Thanks. Good morning. Can you just give us a sense of same facility revenue or revenue per adjusted admission that's embedded in the guidance? And then, just the inpatient admission stat that sort of accelerated a bit the last couple of quarters was sort of flattish in the fourth quarter. So just anything you can call out there would be helpful. Thanks.

Kevin Hammons -- Executive Vice President and Chief Financial Officer

I would -- we had 3.7% net -- same-store net revenue growth in the fourth quarter of 4.2% for the full year of 2019. I would expect something going forward in a similar range to that into 2020. We've given the guidance on same-store volumes at 1.5% to 2.5%, which are similar same-store volumes that we experienced in the current year. So I would expect similar same-store net revenue growth.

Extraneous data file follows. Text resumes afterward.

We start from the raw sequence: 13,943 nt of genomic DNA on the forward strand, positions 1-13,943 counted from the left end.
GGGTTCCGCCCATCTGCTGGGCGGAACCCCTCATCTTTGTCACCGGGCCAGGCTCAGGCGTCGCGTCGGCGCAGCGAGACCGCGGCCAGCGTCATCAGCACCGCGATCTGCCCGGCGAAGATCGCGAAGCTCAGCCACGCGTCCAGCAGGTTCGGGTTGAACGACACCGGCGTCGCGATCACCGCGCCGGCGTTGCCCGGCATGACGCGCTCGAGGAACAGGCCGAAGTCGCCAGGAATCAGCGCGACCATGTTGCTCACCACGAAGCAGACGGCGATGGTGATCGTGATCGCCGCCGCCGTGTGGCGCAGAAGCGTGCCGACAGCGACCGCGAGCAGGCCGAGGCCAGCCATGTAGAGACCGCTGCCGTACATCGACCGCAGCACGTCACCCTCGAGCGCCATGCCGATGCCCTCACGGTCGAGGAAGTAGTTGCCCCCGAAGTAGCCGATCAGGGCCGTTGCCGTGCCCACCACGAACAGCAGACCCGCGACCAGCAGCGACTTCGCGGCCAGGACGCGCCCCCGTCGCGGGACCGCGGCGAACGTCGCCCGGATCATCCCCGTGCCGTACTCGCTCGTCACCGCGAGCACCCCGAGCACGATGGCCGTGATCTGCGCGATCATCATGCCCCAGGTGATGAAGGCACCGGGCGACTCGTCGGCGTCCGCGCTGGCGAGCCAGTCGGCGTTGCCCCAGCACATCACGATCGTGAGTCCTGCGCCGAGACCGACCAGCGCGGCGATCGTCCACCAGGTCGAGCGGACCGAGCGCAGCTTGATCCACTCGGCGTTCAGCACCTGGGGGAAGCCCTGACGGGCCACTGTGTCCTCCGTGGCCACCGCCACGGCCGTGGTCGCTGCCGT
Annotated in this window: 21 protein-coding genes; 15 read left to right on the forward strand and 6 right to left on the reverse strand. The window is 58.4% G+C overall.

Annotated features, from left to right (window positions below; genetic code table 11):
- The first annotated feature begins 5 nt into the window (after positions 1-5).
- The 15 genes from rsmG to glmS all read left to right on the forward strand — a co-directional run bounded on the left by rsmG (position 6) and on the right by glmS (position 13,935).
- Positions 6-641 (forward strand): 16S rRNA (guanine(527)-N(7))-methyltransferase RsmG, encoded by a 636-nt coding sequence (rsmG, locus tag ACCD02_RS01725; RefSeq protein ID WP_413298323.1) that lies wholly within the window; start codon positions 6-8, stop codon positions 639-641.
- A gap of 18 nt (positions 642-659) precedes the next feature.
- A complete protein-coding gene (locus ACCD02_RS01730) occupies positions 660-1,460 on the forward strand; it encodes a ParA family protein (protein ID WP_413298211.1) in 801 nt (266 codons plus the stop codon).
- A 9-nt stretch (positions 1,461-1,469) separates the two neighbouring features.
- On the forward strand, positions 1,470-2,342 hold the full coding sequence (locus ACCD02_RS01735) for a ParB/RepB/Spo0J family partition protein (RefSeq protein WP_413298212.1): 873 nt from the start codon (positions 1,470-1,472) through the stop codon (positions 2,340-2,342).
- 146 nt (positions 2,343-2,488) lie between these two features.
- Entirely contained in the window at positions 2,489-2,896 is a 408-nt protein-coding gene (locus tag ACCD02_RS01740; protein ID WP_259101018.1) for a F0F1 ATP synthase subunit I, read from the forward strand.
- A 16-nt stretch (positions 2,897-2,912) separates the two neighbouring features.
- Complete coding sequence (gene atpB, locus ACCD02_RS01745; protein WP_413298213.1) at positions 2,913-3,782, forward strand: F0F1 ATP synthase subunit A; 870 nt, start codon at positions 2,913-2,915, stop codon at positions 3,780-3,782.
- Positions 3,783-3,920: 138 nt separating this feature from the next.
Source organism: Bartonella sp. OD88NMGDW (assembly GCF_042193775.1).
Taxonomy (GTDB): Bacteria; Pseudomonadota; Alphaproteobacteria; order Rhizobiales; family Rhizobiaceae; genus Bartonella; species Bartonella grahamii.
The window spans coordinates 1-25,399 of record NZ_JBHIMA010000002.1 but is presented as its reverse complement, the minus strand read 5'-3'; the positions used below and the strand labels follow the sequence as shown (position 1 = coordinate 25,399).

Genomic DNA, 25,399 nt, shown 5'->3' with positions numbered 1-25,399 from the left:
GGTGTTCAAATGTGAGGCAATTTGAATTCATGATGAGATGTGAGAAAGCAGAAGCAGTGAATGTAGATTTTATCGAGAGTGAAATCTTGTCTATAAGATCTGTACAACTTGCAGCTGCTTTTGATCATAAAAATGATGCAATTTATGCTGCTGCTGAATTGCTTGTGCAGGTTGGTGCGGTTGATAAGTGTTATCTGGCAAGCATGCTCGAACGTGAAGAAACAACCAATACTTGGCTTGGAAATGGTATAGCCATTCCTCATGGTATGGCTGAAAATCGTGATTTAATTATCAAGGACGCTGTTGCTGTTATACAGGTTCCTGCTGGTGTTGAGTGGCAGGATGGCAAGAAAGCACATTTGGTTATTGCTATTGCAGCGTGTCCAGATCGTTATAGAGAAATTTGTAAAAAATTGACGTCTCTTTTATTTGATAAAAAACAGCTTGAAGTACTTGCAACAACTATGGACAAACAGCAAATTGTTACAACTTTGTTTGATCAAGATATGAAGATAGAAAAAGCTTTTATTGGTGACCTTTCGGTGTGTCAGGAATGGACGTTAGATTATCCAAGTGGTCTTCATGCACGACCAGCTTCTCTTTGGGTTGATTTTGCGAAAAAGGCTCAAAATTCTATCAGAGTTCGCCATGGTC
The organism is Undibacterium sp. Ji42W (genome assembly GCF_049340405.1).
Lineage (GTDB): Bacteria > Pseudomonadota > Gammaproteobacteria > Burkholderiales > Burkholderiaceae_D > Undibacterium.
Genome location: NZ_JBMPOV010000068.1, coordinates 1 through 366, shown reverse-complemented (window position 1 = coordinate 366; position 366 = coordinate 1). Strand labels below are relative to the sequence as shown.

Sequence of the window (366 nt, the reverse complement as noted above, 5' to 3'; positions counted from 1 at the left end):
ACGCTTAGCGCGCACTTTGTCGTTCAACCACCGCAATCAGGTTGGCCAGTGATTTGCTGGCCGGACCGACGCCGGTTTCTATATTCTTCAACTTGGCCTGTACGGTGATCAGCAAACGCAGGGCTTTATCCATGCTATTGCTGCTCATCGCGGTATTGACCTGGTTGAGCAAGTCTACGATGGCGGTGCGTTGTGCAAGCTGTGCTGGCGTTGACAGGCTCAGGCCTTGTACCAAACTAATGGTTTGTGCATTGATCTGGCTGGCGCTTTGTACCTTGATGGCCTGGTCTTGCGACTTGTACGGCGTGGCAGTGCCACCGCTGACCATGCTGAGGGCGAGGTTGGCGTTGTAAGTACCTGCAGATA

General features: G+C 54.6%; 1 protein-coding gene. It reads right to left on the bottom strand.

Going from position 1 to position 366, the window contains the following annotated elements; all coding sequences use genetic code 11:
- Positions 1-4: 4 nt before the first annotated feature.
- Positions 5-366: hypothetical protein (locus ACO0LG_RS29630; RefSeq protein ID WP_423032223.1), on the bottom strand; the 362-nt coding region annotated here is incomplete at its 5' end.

Tim Hingtgen -- President and Chief Operating Officer

And, Ralph, in terms of the admissions just a quick recap of what we looked into on that. Obviously, we were pleased with our overall revenue growth of 3.7%. So trying to see where was the movement from inpatient to outpatient. We were tracking that throughout the fourth quarter. The biggest shift that we saw in terms of -- from a revenue side was, the shift to more knees, total knee arthroplasties, TKAs going to outpatient, if they stay less than two mid-nights, which I think is reflective of our focus on that service line development in terms of advancing the quality.